Cutting BT's for fin slots

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rabidsheeep

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Is there any trick to this? i figure cut small so you can fine sand it...

Im gonna be using a dremmel and ive got about 60 bucks worth of stuff custom for this tube so i dont wanna screw up and have that much stuff for a tube i cant use...

Anyone got tricks?
 

DJ Delorie

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The first time I did it, the trick was to put something inside the BT to support it, wrap the template around the BT (like a fin guide) and cut through it with an xacto knife.

The second time I did it, the trick was to buy laser cut BTs ;-)

If you're using a template and dremel cut-off, double-sided tape is probably a good idea. Or print on card stock, cut out the slots in the template with an xacto, then tape that to the BT and trace the cutouts.

Also, find my thread on the SS 3x24 fin can to see about supporting those slots after you cut them.
 

cls

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I cut BT slots all the time by hand. the trick is patience and a sharp knife.

use a brand new, super sharp xacto #11 blade.

don't try to cut all the way through the first time, make lots of tiny cuts. lots and lots. for the first cuts, hold a straight edge such as a ruler along the lines. after the first little cuts the knife will follow in the groove.

can you find some paper towel tubes or other scraps, and practice a few times first?
 

rabidsheeep

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yeah, ive got plenty of tubes (i collect em :D ) so ill try just to do it with a blade, scoring it over and over

thx guys
 

lalligood

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For larger, thicker tubes, I prefer a razor utility knife. The blades are cheaper & much more durable than X-Acto blades (which I save for smaller, more detailed work).

With smaller tubes--especially BT-5, BT-20, & BT-50, I slide an old motor casing inside to support the tube so it doesn't crimp or become crushed during cutting/slotting.

Save the Dremel & cut-off discs for slotting phenolic tubing ;)

HTH,
 

powderburner

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lalligood said:
With smaller tubes--especially BT-5, BT-20, & BT-50, I slide an old motor casing inside to support the tube . .


OK, so do I, and it works great----as long as you remember to save some old motor casings for this when you are cleaning out the range box.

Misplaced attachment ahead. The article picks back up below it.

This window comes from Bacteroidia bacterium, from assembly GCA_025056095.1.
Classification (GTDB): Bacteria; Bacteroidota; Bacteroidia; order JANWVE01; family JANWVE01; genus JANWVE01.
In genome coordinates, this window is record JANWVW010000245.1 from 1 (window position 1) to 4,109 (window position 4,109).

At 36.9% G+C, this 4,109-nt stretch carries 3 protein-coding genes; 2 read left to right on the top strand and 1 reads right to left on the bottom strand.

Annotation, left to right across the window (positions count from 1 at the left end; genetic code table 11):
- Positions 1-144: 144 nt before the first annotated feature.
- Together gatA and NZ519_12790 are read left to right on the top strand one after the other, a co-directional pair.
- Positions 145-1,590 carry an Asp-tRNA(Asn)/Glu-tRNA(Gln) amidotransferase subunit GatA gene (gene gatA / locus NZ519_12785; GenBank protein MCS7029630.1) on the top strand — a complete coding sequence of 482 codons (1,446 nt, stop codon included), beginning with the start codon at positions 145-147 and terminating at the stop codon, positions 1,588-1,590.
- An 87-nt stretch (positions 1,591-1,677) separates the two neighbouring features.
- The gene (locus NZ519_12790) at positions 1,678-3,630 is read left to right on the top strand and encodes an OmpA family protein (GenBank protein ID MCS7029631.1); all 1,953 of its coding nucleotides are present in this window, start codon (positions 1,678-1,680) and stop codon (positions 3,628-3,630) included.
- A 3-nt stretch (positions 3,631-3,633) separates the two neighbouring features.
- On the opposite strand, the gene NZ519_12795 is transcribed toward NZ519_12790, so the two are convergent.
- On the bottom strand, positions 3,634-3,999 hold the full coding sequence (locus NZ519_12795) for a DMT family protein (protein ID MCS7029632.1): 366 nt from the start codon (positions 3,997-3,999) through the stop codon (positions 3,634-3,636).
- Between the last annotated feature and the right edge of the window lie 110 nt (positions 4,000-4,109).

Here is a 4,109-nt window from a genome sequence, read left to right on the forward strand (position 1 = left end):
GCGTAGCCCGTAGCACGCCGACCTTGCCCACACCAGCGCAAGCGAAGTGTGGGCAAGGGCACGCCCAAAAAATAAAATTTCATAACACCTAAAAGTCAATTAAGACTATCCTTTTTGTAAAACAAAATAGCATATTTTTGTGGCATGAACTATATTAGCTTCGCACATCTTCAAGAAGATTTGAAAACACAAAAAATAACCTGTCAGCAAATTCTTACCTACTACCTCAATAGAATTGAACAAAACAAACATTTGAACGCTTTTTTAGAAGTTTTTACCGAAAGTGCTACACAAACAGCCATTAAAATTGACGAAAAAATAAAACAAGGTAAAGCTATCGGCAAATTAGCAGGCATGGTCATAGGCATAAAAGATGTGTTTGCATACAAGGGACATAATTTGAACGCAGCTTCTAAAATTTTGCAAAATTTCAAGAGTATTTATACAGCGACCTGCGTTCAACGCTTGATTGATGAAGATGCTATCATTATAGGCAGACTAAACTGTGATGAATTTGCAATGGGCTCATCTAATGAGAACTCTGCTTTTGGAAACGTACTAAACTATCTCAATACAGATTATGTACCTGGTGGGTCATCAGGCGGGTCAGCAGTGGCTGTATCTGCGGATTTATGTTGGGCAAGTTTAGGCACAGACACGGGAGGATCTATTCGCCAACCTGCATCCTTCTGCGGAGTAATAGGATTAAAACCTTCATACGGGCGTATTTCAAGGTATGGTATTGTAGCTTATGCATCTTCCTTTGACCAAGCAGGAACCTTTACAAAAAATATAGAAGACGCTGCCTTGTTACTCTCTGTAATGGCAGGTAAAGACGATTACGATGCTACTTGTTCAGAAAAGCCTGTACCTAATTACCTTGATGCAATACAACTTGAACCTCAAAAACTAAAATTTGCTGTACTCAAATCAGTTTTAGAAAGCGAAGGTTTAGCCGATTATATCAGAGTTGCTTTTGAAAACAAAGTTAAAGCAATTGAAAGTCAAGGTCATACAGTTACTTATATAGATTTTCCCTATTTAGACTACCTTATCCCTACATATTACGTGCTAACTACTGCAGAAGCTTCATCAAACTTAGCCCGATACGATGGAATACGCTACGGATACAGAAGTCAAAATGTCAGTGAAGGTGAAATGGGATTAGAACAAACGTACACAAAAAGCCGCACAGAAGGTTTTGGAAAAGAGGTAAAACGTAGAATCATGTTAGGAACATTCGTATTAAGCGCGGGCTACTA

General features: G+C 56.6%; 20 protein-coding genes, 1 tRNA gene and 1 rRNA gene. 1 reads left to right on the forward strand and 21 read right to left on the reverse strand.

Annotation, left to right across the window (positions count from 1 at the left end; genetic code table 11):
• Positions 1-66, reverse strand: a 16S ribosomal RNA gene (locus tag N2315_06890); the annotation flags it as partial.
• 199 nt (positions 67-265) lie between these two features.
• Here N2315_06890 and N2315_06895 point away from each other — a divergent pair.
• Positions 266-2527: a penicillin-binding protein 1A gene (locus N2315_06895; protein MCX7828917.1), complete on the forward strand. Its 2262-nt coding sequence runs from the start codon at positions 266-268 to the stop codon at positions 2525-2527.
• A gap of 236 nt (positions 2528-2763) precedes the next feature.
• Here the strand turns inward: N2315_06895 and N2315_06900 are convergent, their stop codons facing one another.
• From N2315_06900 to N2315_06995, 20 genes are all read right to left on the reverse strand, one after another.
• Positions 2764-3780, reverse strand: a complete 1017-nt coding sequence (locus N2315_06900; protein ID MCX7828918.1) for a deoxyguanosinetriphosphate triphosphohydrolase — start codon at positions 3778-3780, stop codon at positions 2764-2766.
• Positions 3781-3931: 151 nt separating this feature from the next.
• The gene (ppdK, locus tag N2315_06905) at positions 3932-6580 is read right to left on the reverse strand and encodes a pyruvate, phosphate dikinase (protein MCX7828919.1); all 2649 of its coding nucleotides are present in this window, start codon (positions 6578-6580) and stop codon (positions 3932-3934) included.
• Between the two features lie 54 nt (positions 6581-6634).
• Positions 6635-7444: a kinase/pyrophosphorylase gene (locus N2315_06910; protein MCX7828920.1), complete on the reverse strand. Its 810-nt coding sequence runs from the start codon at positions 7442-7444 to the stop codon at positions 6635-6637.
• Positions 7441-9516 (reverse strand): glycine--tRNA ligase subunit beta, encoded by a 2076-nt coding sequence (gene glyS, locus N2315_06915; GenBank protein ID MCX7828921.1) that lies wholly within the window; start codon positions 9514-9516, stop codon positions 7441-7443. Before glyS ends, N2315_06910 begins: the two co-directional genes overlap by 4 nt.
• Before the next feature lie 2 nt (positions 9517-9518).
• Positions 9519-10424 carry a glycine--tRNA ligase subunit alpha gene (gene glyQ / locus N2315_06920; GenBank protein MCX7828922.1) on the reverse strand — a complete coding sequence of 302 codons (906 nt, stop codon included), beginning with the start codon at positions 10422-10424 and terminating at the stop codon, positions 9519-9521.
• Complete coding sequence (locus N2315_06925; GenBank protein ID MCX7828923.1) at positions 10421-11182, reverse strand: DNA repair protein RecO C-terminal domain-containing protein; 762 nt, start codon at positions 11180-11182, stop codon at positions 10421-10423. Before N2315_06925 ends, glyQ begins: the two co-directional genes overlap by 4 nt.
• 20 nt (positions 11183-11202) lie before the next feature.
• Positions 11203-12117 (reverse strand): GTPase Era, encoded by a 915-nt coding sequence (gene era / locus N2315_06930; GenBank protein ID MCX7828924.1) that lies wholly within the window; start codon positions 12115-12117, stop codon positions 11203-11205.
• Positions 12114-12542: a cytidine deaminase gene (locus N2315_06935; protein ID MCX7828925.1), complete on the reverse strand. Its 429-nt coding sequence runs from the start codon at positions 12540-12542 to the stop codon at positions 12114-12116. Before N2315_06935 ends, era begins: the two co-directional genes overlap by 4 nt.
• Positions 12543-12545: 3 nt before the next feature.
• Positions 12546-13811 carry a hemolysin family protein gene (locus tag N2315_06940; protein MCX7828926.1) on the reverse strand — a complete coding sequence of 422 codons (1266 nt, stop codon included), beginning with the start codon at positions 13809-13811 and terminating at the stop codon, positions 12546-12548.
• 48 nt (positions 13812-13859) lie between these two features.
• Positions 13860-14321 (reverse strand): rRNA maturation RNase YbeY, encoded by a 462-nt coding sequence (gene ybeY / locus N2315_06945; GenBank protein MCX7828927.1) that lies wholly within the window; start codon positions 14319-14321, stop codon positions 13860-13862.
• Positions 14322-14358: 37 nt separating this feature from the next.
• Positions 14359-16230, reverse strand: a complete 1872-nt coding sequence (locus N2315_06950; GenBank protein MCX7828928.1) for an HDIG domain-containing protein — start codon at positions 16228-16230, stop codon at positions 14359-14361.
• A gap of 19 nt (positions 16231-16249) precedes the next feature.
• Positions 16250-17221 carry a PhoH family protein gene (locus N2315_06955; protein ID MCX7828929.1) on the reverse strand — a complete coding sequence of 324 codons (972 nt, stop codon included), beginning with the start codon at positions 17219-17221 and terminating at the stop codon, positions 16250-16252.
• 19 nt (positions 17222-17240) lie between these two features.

What do you guys use to support the larger BT sizes, like -55, -60, -70, and -80? I have a collection of large wooden dowels and PVC pipe sections, the biggest stuff I can find that 'almost' fills these BT sizes. I wrap them tightly with old paper to bring them up to the biggest diameter that I can still squeeze inside these BTs. After I am done cutting I usually have to remove the paper and re-wrap for the next job. It works, and I can support the BT well enough that I don't crush it while working on it, but this approach is a bit of a PITA.
Does anyone have a better way?
 

rabidsheeep

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i cant really support this tube, but its sturdy enough on its own...
 

Stymye

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What do you guys use to support the larger BT sizes, like -55, -60, -70, and -80?
I stick a nosecone in the aft end, to help keep it round while cutting ,or a coupler

on even larger tubes I've used a power miter saw and a homemade wooden fixture
 

DJ Delorie

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[as long as you remember to save some old motor casings
1. We always recover our spent motors and toss them in the box for later disposal, so they start off "saved".

2. I use spent motor casings for thrust blocks and rocket stands anyway, so I'm always thinking of saving them and tend to keep a small collection around as parts.
 

MetMan

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I use VCP to make a fin wrap and secure it to my body tube. If you use the appropriate thickness for the fins, it makes a nice guide for cutting your slots. Jus make sure you accurately mark the upper and lower bounds on the wrap.

I have more success with a Dremel than Exacto.

MetMan
 
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